When you read the biographies of great musicians, there is always a certain apprehension. Making immortal music doesn’t make you a good person, and some legendary musicians treated others terribly (Miles Davis, Charles Mingus, James Brown, etc.)
So it’s a relief to read Deanna witkowski new book on Mary Lou Williams, arguably the greatest jazz pianist and songwriter (and really, you don’t need that term âfeminineâ) of all time.
“Mary Lou Williams: Music for the SoulâArgues that Williams was not only a fiercely original musician, but as close to a saint as in modern music. Plus, she literally made saints music.
âI think of Mary Lou – although I’ve never met her – as a mentor to me, because she’s someone who really knew how to integrate her spirituality, her Catholicism, with her music. She was also an experimenter and she always defined herself like that, âsays Witkowski.
Williams was born in 1910 in Atlanta with a “veil,” a thin membrane of the placenta over her eyes. âIn African-American culture, it was believed that children born with such a veil had the gift of second sight, an ability to see visions that were not apparent to others,â writes Witkowski.
Her family soon moved to Pittsburgh, and her intuitive mastery of music made Williams the “little piano girl” of East Liberty, playing for her neighbors, her school, and her stepfather’s poker games.
At the time, Pittsburgh was producing more great pianists than any place on Earth; Williams High School Westinghouse also has alumni such as Earl “Fatha” Hines, Billy Strayhorn and Erroll Garner. Williams quickly discovered that she could make money for her family and performed everywhere from late-night jam sessions in the Hill District to touring with Andy Kirk’s Twelve Clouds of Joy.
Williams mastered a range of styles, from earthy boogie-woogie to big band swing arrangements to proto-bebop. She wrote tunes for Benny Goodman and Duke Ellington and mentored bebop revolutionaries from Charlie Parker and Dizzy Gillespie to mercurial Thelonious Monk.
âHis music was always a bit ahead of its time,â says Witkowksi. “So if you listen to it now, you might hear some music that sounds like Kansas City in the 30s, and sounds like the early funk influences of the 70s, all on the same tune.”
Williams was also a low-key charitable person who looked after many jazz musicians, drug addicts and the like when their money was running out – often opening his house to them at great personal expense.
A deep spiritual desire led to a forties conversion to Catholicism and Williams turned his innovative instincts to liturgical music, combining it with jazz in masterpieces such as “Black Christ of the Andes” (1964) on the Peruvian black St. MartÃn by Porres VelÃ¡zquez. Williams opened thrift stores in Harlem to benefit impoverished and addicted musicians and hosted giant benefit concerts, such as the first Pittsburgh Jazz Festival in 1964 at the Civic Arena.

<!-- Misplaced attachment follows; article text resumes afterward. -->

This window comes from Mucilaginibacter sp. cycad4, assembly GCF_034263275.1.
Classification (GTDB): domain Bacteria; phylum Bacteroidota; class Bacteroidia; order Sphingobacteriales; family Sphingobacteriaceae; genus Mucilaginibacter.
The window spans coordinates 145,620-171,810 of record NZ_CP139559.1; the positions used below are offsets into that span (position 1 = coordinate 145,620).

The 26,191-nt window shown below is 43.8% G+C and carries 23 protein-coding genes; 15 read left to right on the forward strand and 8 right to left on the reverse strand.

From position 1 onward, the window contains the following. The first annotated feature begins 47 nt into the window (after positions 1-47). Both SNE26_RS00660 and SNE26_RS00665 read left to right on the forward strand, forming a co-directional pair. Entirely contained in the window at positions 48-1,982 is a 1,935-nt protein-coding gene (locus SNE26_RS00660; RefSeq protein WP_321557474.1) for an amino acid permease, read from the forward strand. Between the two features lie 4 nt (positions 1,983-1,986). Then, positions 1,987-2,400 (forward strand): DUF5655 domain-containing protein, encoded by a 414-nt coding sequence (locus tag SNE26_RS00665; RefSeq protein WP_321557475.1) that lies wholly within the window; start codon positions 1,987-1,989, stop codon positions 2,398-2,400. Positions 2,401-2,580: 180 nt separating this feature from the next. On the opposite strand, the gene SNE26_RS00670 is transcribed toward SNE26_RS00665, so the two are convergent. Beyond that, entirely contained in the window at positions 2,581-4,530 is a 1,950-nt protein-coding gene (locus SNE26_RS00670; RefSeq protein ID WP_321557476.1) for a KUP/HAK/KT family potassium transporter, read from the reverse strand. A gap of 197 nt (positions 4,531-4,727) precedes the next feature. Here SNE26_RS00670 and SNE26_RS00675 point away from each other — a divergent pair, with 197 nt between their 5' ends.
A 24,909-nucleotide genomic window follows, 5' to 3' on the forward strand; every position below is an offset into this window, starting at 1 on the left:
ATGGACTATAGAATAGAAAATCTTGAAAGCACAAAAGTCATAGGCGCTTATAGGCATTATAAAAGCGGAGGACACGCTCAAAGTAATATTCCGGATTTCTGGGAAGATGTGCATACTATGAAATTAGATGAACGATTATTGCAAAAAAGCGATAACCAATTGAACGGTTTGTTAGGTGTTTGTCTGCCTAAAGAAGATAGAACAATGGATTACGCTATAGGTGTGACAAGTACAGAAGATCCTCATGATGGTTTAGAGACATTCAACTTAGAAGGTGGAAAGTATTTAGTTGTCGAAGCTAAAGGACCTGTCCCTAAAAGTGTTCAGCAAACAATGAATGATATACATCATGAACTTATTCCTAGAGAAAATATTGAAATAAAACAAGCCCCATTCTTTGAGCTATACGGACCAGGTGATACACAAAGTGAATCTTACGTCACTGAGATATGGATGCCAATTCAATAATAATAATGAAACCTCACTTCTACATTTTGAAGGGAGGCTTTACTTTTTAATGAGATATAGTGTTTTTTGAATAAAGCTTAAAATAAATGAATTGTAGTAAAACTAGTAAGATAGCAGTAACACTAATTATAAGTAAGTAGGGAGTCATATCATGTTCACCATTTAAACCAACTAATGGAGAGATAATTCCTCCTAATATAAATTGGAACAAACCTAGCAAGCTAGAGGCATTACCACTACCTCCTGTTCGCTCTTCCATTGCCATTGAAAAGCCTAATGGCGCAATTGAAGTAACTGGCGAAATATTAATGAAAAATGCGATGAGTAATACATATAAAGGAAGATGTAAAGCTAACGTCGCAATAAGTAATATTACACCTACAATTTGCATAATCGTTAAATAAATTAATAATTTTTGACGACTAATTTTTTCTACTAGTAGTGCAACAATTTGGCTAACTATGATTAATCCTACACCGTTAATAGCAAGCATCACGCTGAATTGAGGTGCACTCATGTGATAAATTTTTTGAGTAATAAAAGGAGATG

Williams did not necessarily see the sacred and the secular as separate when it came to his music; she was able to improvise on a movement from one of her jazz masses during a club meeting, Witkowski notes.
Witkowski’s research brought her to Pittsburgh from New York and she stayed. She now lives in Greenfield.
âI knew Mary Lou was from here, but I knew like a person in Pittsburgh. I started meeting as many people as possible in the jazz community and then ended up coming back here for performances that were usually Mary Lou related. I played with the (Pittsburgh Symphony Orchestra) as a guest doing a lot of their music, âsays Witkowski.
âI really continued to have that very strong sense of community that I didn’t feel so much in New York. And I think Mary Lou drove me there.
Witkowski hosts a book launch and performance at 6 p.m. Thursday, September 16 at Con Alma in downtown Pittsburgh. She is also hosting a 7:30 p.m. book reading on September 23 at Riverstone Books in Squirrel Hill.
Witkowski made a recording of Mary Lou Williams’ music at Manchester Craftsmen’s Guild titled “Force of Nature” which will be released on October 22nd. The album features his regular band, who came from New York and Austin to record, with legendary local musicians Dwayne Dolphin and Roger Humphries. On October 24, she will perform “Mary Lou’s Mass” with 12 singers and an instrumental quartet at Sacred Heart Church in Shadyside.